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Accessibility Study
Accessibility Study
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Accessibility Study

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Accessibility Study- Field Trip Location of the Spectrum. After completing the checklist for existing facilities version 2.1, The American with Disabilities Act Checklist for Readily Achievable …

Accessibility Study- Field Trip Location of the Spectrum. After completing the checklist for existing facilities version 2.1, The American with Disabilities Act Checklist for Readily Achievable Barrier Removal, Aug 1995 wrote a letter to the company observed.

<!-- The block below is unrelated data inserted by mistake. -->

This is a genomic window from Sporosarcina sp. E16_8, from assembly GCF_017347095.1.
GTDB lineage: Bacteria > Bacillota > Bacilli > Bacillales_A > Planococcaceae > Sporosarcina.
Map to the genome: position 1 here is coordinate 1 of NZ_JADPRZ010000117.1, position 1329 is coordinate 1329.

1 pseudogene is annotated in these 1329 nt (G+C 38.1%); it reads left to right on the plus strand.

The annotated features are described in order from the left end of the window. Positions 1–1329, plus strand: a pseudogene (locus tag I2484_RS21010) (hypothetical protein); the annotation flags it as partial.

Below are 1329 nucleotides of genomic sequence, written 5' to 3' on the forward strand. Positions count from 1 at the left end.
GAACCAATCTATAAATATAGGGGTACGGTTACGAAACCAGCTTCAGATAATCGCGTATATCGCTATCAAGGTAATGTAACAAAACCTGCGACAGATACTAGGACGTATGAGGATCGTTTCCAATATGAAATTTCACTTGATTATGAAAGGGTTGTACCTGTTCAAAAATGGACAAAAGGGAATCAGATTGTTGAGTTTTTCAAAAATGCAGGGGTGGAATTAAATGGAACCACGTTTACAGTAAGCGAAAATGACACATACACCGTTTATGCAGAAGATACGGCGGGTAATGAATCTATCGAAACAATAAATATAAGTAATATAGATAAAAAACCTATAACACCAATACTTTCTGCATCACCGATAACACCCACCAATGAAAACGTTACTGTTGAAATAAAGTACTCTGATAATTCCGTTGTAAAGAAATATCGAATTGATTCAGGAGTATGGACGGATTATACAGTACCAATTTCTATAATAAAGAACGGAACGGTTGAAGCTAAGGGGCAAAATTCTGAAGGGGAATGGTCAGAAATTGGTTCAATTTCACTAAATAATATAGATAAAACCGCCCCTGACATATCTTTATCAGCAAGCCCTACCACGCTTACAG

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  • 1. February 1, 2010 3601 South Broad St, Phila, PA, 19145 Dear Sir or Madam: My name is Blair Thallmayer and I am a Professional Development Schools (PDS) student at East Stroudsburg University. PDS is a teaching program wherein students learn about working as a classroom teacher, before taking the next step to become a student teacher. I work with the students and do everything a paid teacher does with the difference that I am also getting graded. The classroom in which I teach is inclusionary, meaning that students with special needs are mixed in with regular-needs students. The reason I bring this up has to do with your venue. I recently attended a Dane Cook comedy show at the Spectrum and enjoyed it thoroughly. While there, I noticed a listing of upcoming events and realized that some of these events might prove to be beneficial for the students, in terms of taking field trips. That being said, I want to bring to your attention some aspects of the Spectrum that would potentially lessen the enjoyment of special-needs students. These aspects deal with the accessibility, ease, and modifications that special-needs students generally need in order to learn, enjoy, and understand. The Spectrum is still a beautiful venue, even if it was essentially replaced for the major sporting events with the Wachovia Center. The parking lots have ample space and the spots designated for the handicapped are located in wonderful positions, allowing quick and easy access to the nearby sidewalks and curbs. The curb ramps are sloped very nicely, which allows students in wheelchairs or with walking disabilities a very easy route to the entrance doors. At the entrance, though, a lot of force must be applied when opening the doors. The extra force (which most young students do not possess) combined with the height of the door handles (higher than the students’ heights) leads to some difficulty in actually entering the venue. The doors also do not pass the closed-fist tests, meaning that students with strength or arm and hand disabilities will have a hard time using them even if they required less force to open. I am not necessarily suggesting the installation of lighter doors or lower door handles, but perhaps an employee can act as a doorman and open them so every 200 PROSPECT ST, LINDEN HALL, ROOM 316-B • EAST STROUDSBURG, PA • 18301 PHONE: 570-422-4436